This Friday at 8 AM local time, Apple will unleash the iPhone 3G upon the world. As anticipation builds, the next few days are sure to be chock-full of information and maybe even a few surprises.
Amazingly, in some of the larger markets such as New York City, lines started forming a week in advance. Beginning today, those dedicated souls will have some eye candy as Apple is rolling out its new iPhone 3G window displays, according to Gizmodo. If you’d like an iPhone 3G a few days early, you can get one — but it’ll be three feet tall.
Interestingly, this display does not appear to be running the 2.0 software yet (though it does have the 3G icon in the signal bar). As you can see in the picture below, the contact area has no search functionality (a feature of the 2.0 software). Could Apple be waiting to update these displays to hide a few final surprises it has in store for the roll-out?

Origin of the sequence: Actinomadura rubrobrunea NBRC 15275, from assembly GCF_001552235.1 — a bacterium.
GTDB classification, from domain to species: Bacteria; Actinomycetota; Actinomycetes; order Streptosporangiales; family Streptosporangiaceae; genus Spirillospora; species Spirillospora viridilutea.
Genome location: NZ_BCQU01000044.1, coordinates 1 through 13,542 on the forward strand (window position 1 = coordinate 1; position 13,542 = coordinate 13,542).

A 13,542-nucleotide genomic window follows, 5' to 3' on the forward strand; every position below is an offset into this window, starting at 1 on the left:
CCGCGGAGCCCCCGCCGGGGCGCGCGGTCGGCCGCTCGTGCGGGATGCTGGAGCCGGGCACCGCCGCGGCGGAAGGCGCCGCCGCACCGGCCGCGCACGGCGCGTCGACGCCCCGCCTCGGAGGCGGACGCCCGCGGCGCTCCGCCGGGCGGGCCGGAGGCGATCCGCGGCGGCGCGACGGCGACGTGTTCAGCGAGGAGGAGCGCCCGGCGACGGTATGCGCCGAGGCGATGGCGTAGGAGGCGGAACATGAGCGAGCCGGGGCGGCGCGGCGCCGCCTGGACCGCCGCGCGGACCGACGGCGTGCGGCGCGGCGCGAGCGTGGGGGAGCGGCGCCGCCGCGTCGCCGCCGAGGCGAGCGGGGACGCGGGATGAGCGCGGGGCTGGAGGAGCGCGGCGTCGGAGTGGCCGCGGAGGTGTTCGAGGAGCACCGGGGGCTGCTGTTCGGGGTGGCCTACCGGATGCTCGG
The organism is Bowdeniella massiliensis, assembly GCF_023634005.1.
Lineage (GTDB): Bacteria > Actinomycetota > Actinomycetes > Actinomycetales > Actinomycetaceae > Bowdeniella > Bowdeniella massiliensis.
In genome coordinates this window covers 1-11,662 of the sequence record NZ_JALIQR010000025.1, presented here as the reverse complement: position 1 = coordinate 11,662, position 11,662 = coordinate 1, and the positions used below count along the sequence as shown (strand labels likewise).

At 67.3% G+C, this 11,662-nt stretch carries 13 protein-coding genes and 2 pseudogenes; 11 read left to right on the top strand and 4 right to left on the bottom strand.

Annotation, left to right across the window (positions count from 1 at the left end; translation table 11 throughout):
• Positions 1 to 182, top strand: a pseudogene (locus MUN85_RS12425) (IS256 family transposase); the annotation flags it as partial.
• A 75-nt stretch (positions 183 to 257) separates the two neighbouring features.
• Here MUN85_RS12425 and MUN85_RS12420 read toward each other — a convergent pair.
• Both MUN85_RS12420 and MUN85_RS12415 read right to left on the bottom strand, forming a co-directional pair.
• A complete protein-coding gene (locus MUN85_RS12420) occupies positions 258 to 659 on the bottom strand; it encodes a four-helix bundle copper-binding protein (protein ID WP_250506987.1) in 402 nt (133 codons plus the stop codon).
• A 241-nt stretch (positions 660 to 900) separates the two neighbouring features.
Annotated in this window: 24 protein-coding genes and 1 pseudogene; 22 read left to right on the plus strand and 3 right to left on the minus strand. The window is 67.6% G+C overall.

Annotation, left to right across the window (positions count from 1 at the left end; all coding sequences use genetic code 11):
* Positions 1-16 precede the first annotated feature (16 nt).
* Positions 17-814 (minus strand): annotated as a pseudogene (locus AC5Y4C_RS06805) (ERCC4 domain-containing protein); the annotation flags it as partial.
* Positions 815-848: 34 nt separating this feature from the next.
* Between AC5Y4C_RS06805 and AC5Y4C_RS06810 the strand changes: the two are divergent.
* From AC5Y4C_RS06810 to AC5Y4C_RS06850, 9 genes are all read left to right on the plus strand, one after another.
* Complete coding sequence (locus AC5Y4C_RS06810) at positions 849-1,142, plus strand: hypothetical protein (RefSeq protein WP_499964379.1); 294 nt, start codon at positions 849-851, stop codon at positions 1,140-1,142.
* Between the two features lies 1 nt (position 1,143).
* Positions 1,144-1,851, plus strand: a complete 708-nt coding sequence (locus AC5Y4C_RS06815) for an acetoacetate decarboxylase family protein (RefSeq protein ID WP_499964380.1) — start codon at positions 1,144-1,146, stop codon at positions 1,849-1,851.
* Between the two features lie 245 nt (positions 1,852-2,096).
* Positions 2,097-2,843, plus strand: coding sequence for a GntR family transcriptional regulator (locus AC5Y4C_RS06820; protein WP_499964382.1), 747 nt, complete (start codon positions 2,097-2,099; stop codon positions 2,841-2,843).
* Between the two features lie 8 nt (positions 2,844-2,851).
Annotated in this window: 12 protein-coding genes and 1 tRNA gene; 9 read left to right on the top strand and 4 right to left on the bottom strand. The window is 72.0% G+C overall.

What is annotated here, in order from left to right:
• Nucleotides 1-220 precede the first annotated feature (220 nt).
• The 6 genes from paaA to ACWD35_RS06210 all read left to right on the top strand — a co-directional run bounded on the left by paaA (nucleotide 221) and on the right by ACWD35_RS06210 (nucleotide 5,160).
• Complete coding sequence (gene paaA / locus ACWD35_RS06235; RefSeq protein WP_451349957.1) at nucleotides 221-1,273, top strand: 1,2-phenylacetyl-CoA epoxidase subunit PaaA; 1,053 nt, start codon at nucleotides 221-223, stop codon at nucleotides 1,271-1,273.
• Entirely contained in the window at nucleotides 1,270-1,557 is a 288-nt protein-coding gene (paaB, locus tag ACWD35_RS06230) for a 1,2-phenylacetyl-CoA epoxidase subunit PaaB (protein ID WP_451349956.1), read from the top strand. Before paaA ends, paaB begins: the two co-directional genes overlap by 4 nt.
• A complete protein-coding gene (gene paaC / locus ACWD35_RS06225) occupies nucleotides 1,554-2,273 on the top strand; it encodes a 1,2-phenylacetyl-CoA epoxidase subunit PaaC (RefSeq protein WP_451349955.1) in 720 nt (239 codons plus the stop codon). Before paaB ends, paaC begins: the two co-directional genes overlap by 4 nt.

The 2.0 software is somewhat of a mystery in and of itself. When Apple indicated at the WWDC event that the software, along with the App Store, would be available in early July, many assumed that meant it would launch on July 11 as well. However, some are suggesting it could launch a bit earlier, perhaps as early as tomorrow.
This is certainly a possibility. After all, you don’t need an iPhone 3G to use the 2.0 software or App Store. The first generation iPhone and the iPod Touch device will be upgradeable. And we know the 2.0 software is complete. Perhaps Apple will give the early-adopters a “gift” in releasing it to them a few days early?
The deadline to submit applications for inclusion in the App Store launch passed at noon today. Though Apple appears to have many of these developers on lock-down, afraid to talk about their apps, we can probably expect to start hearing about quite a few of them in the coming days.
Like any rational human being, I’ll probably hold off on waiting in line … until the night before. Given the fact that every iPhone must now be activated in stores (likely adding at least 15 minutes per person to the buying process), this year’s lines may make last year’s look like the ones for an amusement park ride on a rainy day.
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